Cars and Community

by HANNAH BROADBENT
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Almost 200 cars were entered in this years Mayer Rising Festival.

Last Saturday, almost two hundred cars and hundreds more people took over the Old Schoolhouse Park and Mayer Community Center for the annual Mayer Rising Community Festival.

 

“It’s 11:00 a.m. and we have 180 cars, so hoping to get 200,” said chair of the festival Tom Stifter.

Eight years ago when Stifter started the Mayer Rising Festival all he wanted was a car show. Now, the kids activities, food trucks and craft show are staples as well.

“The festival really makes it a family event, it seemed a lot of car shows didn’t have family activities,” he said.

Erica Hoese has been a Mayer resident for 13 years now. She said her husband hasn’t missed the event once, but this is her first year. Hoese said she wanted to attend because it’s something to do on a Saturday and it’s fun for the kids.

Ryann Hoese participates in the Peddle Pull

Her daughter, Ryann did the pedal pull and Hoese was upfront cheering for her daughter. She said it’s good for her daughter to participate in these activities, and Mayer Rising had plenty for her daughter to do.
“It’s good to bring families together, and getting people out versus being indoors,” she said.

Stifter said the weather was perfect and the turnout is what he expected, he said he couldn’t be happier. He said he gets thank you’s from event goers for putting the event on. Car show participant and Young America resident, Roger Pavek is one of those grateful attendees.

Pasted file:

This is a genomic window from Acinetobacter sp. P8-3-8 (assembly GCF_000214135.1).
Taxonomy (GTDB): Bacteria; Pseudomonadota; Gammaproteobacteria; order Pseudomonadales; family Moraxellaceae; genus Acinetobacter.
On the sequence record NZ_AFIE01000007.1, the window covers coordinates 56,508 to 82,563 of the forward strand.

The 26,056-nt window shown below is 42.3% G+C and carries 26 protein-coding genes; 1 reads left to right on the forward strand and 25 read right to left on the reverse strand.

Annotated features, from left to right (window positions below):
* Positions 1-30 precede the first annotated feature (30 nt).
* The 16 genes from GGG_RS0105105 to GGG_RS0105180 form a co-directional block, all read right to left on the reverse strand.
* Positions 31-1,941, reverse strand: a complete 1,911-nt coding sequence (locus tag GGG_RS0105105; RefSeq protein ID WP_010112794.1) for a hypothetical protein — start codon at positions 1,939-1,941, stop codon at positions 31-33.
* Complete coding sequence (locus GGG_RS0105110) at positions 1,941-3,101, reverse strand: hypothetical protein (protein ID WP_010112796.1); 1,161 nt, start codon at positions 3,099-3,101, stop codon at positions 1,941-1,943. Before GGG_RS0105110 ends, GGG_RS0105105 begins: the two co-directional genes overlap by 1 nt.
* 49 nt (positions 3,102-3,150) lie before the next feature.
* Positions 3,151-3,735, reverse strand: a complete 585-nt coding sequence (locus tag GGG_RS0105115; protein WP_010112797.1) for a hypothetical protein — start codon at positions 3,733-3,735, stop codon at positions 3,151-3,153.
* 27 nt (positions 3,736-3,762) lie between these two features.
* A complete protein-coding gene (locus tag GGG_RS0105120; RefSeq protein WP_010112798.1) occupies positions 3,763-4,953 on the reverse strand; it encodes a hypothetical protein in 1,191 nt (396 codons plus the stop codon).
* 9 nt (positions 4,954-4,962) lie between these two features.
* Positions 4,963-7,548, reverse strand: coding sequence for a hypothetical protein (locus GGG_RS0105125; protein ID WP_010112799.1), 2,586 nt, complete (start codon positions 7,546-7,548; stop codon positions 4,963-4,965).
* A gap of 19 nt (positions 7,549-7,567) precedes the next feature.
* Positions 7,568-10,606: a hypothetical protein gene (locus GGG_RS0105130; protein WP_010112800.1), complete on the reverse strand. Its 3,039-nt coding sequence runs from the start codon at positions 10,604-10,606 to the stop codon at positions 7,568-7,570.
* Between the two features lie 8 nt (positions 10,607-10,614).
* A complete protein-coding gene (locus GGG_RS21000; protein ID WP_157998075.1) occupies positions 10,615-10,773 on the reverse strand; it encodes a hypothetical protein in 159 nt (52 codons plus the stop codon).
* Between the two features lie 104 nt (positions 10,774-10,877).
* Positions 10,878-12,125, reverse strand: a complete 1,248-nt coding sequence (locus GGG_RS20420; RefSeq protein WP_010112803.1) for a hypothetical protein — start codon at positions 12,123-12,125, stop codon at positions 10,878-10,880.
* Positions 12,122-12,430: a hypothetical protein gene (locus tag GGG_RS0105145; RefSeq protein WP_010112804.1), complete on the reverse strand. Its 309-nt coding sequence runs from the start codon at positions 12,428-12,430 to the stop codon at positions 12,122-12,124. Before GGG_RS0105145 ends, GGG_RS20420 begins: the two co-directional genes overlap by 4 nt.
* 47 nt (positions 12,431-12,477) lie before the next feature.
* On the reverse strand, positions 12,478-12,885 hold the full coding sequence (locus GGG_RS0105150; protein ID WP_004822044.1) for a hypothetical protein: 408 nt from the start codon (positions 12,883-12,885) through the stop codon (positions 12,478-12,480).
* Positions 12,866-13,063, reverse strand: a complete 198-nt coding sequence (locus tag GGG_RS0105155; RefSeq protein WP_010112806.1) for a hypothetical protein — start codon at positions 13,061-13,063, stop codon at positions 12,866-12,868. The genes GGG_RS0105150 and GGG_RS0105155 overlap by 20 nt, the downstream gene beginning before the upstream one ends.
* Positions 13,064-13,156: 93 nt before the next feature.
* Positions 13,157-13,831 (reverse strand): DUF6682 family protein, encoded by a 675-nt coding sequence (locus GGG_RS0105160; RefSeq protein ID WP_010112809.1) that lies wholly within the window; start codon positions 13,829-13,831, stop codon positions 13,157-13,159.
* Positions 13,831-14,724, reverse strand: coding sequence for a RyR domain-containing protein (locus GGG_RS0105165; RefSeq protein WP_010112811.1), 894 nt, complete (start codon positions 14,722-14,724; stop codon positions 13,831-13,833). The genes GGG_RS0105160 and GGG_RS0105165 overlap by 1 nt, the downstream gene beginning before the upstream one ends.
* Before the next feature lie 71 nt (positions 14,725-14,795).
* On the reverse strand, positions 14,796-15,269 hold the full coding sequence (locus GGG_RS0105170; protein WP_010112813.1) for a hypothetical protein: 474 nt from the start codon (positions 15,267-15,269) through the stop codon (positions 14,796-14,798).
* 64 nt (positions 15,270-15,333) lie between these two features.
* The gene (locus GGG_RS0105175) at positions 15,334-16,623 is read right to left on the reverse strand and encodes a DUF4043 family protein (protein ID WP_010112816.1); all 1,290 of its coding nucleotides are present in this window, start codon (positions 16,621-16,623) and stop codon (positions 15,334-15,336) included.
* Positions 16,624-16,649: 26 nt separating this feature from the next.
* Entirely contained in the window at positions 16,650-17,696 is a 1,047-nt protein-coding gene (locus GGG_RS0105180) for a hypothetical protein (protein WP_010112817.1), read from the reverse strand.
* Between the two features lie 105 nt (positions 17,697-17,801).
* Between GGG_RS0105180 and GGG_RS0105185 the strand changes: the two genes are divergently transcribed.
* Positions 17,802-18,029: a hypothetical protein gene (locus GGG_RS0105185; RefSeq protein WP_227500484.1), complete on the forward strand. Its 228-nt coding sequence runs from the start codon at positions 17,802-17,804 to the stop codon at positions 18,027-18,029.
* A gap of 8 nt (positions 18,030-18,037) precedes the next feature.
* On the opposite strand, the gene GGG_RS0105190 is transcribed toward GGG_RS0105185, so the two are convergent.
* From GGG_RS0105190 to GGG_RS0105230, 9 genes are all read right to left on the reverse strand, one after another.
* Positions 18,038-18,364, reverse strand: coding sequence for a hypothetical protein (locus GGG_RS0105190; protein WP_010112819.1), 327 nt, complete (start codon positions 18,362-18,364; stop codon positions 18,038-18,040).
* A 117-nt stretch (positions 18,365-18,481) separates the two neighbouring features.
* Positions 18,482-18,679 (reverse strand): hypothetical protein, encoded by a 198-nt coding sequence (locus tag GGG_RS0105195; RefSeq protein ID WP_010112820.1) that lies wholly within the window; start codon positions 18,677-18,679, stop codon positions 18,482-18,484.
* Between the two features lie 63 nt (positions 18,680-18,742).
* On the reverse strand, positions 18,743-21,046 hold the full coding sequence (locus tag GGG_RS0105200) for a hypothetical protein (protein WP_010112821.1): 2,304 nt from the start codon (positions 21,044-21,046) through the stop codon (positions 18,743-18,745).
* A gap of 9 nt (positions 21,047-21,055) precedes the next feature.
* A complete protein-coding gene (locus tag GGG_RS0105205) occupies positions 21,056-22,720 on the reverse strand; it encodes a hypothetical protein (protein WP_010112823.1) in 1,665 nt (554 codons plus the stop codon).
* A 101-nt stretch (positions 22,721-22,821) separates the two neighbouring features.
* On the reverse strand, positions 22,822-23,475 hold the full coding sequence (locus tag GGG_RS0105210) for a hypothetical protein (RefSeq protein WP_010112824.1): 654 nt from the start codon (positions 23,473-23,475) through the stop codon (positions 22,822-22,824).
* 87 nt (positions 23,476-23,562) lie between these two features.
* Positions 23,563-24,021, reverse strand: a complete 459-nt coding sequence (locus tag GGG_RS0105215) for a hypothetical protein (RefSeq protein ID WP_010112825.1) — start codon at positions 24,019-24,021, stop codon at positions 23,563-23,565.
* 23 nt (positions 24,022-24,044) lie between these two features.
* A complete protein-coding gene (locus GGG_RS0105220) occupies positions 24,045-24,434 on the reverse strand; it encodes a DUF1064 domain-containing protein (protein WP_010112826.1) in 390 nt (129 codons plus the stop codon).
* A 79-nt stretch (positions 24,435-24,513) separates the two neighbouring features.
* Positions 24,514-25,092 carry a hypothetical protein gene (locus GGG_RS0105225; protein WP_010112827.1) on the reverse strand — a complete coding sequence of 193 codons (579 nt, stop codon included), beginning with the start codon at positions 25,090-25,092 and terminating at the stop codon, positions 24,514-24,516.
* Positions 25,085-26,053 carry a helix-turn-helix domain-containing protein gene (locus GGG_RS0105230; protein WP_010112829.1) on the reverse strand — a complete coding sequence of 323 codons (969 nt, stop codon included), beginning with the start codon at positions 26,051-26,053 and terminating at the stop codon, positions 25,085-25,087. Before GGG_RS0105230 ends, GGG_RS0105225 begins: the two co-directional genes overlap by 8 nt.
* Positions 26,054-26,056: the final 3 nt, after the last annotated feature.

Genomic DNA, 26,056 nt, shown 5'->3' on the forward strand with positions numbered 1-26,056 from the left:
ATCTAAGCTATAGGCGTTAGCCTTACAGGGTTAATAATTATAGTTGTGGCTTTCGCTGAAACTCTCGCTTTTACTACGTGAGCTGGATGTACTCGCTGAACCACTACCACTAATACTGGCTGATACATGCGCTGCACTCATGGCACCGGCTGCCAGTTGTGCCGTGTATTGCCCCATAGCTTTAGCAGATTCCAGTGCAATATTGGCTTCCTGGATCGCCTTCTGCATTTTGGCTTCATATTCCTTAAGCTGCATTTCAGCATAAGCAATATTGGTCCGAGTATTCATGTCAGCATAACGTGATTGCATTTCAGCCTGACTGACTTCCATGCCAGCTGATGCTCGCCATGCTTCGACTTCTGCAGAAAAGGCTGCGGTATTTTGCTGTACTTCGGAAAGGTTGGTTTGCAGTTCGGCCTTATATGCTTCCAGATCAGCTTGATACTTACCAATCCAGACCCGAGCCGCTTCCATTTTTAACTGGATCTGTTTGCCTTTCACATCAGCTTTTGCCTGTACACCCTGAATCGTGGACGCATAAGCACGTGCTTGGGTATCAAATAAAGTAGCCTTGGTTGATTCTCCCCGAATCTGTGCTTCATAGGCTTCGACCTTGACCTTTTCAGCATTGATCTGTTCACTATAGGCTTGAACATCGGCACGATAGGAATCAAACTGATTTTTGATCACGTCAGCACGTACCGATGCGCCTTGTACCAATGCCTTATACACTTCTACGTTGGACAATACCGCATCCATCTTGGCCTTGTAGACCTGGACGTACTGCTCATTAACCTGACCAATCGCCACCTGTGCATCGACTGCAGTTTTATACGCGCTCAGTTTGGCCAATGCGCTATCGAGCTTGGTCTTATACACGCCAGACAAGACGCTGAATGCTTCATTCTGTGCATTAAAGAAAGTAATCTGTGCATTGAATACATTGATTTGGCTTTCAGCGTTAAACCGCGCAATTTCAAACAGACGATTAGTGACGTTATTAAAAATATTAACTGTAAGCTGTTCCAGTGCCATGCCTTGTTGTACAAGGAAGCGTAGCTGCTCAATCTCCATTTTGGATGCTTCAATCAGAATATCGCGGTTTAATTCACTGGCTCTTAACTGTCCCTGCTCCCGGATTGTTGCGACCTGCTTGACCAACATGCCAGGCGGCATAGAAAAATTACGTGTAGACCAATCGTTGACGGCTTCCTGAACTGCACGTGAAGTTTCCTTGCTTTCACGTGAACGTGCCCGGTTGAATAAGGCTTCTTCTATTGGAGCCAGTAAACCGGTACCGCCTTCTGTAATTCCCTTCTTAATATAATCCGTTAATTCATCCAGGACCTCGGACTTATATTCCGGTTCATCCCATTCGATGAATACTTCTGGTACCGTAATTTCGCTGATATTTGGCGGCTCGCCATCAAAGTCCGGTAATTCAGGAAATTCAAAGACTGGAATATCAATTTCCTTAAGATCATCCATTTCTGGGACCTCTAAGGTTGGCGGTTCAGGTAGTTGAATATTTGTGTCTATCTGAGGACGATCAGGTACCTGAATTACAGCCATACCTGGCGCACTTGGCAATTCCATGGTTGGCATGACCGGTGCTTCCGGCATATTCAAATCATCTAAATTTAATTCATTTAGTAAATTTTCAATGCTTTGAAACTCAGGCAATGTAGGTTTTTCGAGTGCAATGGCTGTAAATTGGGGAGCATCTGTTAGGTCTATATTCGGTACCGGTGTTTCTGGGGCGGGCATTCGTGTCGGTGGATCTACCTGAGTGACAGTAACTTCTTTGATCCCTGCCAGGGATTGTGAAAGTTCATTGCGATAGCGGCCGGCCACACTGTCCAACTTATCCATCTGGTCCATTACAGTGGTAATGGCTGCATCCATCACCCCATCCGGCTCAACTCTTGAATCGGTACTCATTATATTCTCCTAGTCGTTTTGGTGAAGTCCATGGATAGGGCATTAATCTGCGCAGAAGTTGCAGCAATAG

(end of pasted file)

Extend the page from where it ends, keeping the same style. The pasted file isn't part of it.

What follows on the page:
“It’s great, all kinds of people come here and it’s close by,” he said.
Pavek has been attending the event since its first year. He said every year he has a tractor to show but this is his first year in the car show instead. Pavek brought a 1955 Willys Marine Corp Jeep, the green vehicle decorated with two American flags had plenty of fans.

Pavek said the car show has gotten bigger every year. He says he’s car guy, so the car and tractor show along with the antique engines are his favorite part of the festival. Though he appreciates the kids activities like that children’s tractor pull, or pedal pull.

“That’s cool to watch and the kids are having fun,” he said. “If the kids are happy, mom and dad are happy.”

Pavek said that community happiness is the most important part of the event.
“If you don’t have things in your little community then your communities die,” he said.

Volunteer Debby McMillan has lived in Mayer for 30 years and said she remembers when there were only 350 people in Mayer. She said she has seen Mayer and the festival grow.

“It’s grown in leaps and bounds, there are more and more people every year,” she said.

McMillan is one of about 30 volunteers. She worked the registration booth for the car show. She said it’s her favorite because she loves seeing the cars come through. McMillan said she has been volunteering for the event and organizing beforehand since it’s inception. She said they always need more volunteers.

“We’ve always been involved, it’s a great community and we love being here,” she said. “It’s important to give back.”

Stifter said though he wasn’t thinking about next year during event, but he starts planning a minute after the last
one.
“This year, it’s a 10 for us,” he said.